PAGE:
Alan J. Snider of Largo received a "Great Pioneer" award from the American Osteopathic Association on Saturday during the Pinellas County Osteopathic Medical Society's annual presidential reception and dinner at the TradeWinds resort on St. Petersburg Beach.
The AOA's national president, Karen Nichols, presented Snider, a doctor of osteopathy, with a medal and plaque in honor of his work with Largo's Sun Coast Hospital, which is now Largo Medical Center.
Snider was involved in the hospital's founding as a 24-bed facility in 1957. He watched it evolve over five decades into a full service, 200-bed acute care medical and surgical nonprofit teaching hospital.
"No one physician has influenced the growth of osteopathic medicine on the west coast of Florida more than Alan J. Snider, D.O.," Nichols said of the 99-year-old award winner.
In 2006, the AMA launched the program "Great Pioneers in Osteopathic Medicine." It is reserved for members who made pivotal decisions and took decisive action at critical times for the profession.
Dr. Snider resides in Largo with his wife, Charlotte.
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The Clearwater Regional Chamber of Commerce recognized businesses, not-for-profits and philanthropic leaders at its sold out 89th annual meeting at the Sheraton Sand Key Resort Jan. 18.
At the meeting, 2-1-1 Tampa Bay Cares was awarded Not-for-Profit of the Year for 2011 in the medium size category.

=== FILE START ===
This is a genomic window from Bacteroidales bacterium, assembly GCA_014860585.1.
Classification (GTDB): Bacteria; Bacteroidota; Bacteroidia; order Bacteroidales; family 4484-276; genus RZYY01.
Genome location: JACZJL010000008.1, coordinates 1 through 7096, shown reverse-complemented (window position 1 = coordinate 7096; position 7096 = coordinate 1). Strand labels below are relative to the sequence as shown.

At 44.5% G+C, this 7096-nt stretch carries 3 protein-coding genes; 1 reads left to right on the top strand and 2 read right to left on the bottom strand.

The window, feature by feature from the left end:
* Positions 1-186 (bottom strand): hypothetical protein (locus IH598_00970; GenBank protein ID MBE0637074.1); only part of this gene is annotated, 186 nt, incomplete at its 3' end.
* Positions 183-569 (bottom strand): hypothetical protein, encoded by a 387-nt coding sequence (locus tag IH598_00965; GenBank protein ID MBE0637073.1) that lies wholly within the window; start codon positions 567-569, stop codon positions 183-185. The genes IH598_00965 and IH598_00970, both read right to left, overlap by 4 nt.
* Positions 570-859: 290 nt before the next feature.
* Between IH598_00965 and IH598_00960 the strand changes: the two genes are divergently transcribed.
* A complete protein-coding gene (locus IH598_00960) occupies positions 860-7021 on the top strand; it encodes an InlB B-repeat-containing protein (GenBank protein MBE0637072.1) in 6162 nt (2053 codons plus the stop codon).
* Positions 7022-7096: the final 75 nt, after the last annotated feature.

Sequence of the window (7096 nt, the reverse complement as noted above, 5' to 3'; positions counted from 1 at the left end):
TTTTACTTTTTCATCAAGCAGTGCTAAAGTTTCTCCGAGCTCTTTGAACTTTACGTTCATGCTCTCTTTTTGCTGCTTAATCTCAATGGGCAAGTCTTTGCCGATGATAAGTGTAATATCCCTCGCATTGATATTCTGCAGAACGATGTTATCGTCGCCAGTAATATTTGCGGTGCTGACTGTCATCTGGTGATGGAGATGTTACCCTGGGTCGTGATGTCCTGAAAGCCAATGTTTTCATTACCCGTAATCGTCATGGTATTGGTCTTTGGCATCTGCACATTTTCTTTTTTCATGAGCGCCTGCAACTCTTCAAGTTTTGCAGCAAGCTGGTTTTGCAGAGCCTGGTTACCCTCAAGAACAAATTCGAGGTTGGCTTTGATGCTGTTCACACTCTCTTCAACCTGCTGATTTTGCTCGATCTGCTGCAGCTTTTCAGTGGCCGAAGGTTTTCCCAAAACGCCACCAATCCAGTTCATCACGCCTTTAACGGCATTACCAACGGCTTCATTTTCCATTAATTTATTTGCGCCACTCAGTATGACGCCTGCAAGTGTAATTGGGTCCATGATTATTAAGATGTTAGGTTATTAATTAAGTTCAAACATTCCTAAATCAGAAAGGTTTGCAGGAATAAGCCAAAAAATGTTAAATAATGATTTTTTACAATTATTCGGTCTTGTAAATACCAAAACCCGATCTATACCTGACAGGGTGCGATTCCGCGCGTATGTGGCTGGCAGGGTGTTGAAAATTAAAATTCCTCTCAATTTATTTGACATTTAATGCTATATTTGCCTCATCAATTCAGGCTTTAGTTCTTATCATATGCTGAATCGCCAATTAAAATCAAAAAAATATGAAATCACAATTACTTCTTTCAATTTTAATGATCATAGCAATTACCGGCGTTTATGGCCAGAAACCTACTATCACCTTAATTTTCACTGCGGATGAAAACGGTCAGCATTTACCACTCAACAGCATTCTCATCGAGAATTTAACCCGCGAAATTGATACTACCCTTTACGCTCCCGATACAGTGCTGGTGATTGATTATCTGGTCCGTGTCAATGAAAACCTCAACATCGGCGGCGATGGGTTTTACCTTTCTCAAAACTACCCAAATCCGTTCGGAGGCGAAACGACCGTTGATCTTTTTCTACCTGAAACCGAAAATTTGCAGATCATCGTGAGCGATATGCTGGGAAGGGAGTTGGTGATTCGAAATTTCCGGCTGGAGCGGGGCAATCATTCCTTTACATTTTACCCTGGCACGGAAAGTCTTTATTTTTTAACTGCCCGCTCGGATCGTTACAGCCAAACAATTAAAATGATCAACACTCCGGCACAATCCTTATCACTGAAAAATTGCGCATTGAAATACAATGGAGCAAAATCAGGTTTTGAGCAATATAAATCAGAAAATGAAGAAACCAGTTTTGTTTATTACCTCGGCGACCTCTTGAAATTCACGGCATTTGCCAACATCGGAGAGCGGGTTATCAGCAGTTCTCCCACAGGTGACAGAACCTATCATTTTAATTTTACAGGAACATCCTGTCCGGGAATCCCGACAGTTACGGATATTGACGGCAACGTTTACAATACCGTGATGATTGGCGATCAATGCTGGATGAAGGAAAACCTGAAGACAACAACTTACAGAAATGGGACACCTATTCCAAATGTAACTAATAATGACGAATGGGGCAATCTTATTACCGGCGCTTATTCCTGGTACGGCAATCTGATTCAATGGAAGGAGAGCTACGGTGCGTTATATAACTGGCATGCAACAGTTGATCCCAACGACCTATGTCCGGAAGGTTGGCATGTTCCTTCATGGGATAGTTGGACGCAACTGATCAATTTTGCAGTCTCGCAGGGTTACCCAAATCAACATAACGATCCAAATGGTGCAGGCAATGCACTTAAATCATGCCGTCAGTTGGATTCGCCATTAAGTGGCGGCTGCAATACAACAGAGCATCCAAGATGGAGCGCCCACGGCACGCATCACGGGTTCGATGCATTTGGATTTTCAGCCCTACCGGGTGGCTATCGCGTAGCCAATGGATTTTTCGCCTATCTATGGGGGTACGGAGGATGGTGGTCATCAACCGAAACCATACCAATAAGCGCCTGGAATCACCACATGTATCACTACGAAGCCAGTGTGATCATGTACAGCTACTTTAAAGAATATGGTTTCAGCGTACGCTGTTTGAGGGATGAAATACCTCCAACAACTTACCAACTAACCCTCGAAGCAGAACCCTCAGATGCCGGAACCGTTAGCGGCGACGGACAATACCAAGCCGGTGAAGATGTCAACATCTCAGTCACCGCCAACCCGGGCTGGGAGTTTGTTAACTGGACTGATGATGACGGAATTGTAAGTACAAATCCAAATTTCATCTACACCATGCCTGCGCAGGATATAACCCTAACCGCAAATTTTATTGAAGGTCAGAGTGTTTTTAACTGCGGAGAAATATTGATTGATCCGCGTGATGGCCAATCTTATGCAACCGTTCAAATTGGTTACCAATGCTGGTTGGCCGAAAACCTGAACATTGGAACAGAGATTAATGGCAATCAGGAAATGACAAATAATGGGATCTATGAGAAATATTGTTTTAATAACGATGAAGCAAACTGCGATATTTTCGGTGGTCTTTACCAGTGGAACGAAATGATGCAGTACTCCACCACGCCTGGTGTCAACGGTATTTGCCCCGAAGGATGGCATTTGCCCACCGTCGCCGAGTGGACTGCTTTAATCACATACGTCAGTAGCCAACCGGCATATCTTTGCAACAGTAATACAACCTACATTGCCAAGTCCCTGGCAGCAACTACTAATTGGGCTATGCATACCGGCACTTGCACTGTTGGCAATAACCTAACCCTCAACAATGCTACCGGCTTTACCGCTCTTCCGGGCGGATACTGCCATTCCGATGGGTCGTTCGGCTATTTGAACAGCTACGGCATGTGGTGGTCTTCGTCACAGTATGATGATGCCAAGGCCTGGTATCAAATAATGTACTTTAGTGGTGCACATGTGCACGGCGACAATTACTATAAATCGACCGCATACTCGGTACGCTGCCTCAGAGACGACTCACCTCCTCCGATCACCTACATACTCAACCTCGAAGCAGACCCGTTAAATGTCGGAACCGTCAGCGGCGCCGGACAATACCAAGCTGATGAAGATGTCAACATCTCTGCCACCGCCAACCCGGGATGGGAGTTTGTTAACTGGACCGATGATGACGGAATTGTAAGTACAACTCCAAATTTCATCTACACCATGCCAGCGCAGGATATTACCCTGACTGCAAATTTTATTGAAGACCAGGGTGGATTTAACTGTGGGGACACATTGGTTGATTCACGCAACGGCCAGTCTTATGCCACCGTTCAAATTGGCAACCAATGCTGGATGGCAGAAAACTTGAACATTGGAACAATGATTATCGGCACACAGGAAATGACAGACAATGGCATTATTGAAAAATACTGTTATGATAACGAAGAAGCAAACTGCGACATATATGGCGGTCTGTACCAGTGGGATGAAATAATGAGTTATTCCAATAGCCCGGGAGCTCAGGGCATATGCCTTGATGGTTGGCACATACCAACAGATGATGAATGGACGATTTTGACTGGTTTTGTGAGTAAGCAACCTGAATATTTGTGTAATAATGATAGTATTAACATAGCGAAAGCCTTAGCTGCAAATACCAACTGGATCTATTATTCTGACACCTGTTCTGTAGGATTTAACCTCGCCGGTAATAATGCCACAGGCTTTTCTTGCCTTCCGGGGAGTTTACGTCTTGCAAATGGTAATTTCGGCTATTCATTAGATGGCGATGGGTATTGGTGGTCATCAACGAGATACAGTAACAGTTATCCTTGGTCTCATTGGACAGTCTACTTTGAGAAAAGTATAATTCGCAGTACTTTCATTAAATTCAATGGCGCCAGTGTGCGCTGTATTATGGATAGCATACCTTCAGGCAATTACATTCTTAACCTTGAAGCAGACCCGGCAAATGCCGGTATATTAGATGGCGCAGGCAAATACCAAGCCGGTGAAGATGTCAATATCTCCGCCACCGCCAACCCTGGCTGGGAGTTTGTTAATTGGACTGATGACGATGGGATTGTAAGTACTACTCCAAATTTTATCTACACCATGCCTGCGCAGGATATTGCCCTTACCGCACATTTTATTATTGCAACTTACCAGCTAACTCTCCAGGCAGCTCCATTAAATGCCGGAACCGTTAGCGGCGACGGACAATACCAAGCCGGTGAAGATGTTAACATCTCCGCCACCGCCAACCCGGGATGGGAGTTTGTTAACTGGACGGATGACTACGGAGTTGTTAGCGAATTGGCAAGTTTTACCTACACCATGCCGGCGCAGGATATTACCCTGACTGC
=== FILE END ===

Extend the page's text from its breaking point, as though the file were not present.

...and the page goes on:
People often don't know where to turn for help. In many cases, they get frustrated and confused while trying to access information and end up going without necessary services because they don't know where to start.
The mission of 2-1-1 Tampa Bay Cares is connecting people to the support services they need.
2-1-1 Tampa Bay Cares thanked the business community for its support and nomination.
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On Jan. 15, more than 325 University of South Florida students responded to the call of service and reached across the bay for the 2011 Tampa Bay Beautification Partnership with USF Stampede of Service.
To commemorate Martin Luther King Jr. Day at Wall Springs Park in Palm Harbor, students assisted in the revitalization of parkland by removing more than 4,000 pounds of litter and debris.
The Tampa Bay Beautification staff was impressed with the enthusiasm and energy of the students during the cleanup. USF students rolled tires, carried old mattresses, stacked old cement blocks and even dragged rusted water coolers to the trash bin, determined to overflow the 30-yard container before their time was up.
Tampa Bay Beautification is committed to obtaining and sustaining the health and beauty of the Tampa Bay watershed. Debbie Chayet, grants specialist with Pinellas Parks and Conservation Resources, said, "Park management is ecstatic over the results and the number of volunteer hours generated from this event.
Thank you Tampa Bay Beautification for pulling together such a fantastic group of volunteers and facilitating such a successful volunteer restoration-based cleanup event on Pinellas County conservation land."
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Brielle Ware, daughter of Joe and Judi Ware of Clearwater, was recently certified as a Professional in Human Resources, having passed a comprehensive exam administered by the Human Resources Certification Institute.
Ware graduated from Countryside High School in 2007 and earned a bachelor of science degree in business management/human resources from Florida Gulf Coast University in July 2010.